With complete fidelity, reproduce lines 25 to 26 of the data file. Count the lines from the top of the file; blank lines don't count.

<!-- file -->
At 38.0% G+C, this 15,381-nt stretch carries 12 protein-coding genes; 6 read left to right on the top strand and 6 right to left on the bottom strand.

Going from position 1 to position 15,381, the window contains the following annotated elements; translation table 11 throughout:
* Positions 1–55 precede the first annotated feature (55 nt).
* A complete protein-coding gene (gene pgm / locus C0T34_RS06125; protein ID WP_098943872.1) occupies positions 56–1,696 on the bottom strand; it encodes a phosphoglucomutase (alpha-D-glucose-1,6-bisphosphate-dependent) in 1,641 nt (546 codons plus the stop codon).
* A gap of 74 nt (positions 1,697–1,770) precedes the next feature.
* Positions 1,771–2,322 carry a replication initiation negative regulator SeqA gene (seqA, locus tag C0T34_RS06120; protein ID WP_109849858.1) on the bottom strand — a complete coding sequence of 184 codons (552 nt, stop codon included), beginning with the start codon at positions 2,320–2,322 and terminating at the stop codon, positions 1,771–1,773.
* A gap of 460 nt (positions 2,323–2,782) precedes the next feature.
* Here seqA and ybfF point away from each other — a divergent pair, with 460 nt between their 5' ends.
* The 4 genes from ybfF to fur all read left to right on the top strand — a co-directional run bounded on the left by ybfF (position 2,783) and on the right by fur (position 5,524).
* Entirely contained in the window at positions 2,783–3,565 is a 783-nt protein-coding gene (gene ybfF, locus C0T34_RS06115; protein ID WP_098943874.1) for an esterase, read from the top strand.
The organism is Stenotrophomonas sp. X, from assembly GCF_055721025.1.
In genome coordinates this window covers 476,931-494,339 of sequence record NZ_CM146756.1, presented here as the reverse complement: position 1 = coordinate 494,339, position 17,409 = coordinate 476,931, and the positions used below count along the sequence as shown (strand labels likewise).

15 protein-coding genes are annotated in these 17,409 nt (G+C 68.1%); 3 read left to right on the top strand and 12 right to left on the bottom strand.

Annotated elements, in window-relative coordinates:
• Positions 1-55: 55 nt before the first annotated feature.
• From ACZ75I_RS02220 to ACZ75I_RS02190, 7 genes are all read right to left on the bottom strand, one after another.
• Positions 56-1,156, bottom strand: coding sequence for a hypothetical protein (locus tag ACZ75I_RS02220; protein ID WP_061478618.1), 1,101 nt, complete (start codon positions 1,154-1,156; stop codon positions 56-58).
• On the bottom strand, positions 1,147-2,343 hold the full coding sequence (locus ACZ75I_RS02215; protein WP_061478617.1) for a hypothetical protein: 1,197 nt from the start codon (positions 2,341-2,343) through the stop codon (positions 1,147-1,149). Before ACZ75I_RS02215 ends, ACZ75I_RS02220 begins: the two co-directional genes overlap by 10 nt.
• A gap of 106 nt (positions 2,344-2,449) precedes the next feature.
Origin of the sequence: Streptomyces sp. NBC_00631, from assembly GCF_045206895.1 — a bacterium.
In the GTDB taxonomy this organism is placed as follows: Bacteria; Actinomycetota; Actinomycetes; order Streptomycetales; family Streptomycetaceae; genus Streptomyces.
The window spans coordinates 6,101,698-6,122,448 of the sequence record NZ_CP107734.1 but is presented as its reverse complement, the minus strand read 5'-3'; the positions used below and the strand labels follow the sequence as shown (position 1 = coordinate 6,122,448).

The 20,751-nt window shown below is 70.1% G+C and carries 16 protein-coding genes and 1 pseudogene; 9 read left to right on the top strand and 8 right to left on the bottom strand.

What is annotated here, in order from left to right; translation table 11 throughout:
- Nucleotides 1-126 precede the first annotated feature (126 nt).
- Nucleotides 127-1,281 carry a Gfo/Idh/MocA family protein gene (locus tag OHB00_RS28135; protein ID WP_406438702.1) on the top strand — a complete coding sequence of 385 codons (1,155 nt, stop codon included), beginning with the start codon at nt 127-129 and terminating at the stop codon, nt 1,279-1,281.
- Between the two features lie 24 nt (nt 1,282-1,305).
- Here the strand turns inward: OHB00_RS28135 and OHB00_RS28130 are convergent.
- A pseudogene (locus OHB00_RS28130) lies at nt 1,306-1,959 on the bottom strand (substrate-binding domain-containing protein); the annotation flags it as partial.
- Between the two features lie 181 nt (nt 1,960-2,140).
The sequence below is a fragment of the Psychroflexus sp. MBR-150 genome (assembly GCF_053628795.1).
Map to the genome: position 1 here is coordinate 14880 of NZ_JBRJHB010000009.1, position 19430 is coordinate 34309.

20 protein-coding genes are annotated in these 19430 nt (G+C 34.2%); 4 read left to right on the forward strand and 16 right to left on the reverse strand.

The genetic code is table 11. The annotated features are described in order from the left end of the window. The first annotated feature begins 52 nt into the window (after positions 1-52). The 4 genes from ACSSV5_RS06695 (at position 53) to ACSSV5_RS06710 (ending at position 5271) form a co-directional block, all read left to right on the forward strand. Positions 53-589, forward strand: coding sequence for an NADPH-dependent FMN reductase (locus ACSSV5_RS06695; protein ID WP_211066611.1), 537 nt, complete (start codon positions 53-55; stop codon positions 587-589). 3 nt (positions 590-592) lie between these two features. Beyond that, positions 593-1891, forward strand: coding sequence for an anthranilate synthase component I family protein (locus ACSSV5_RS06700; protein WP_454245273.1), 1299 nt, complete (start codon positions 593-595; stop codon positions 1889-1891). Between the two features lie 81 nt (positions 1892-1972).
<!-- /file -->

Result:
- Nucleotides 1-126 precede the first annotated feature (126 nt).
- Nucleotides 127-1,281 carry a Gfo/Idh/MocA family protein gene (locus tag OHB00_RS28135; protein ID WP_406438702.1) on the top strand — a complete coding sequence of 385 codons (1,155 nt, stop codon included), beginning with the start codon at nt 127-129 and terminating at the stop codon, nt 1,279-1,281.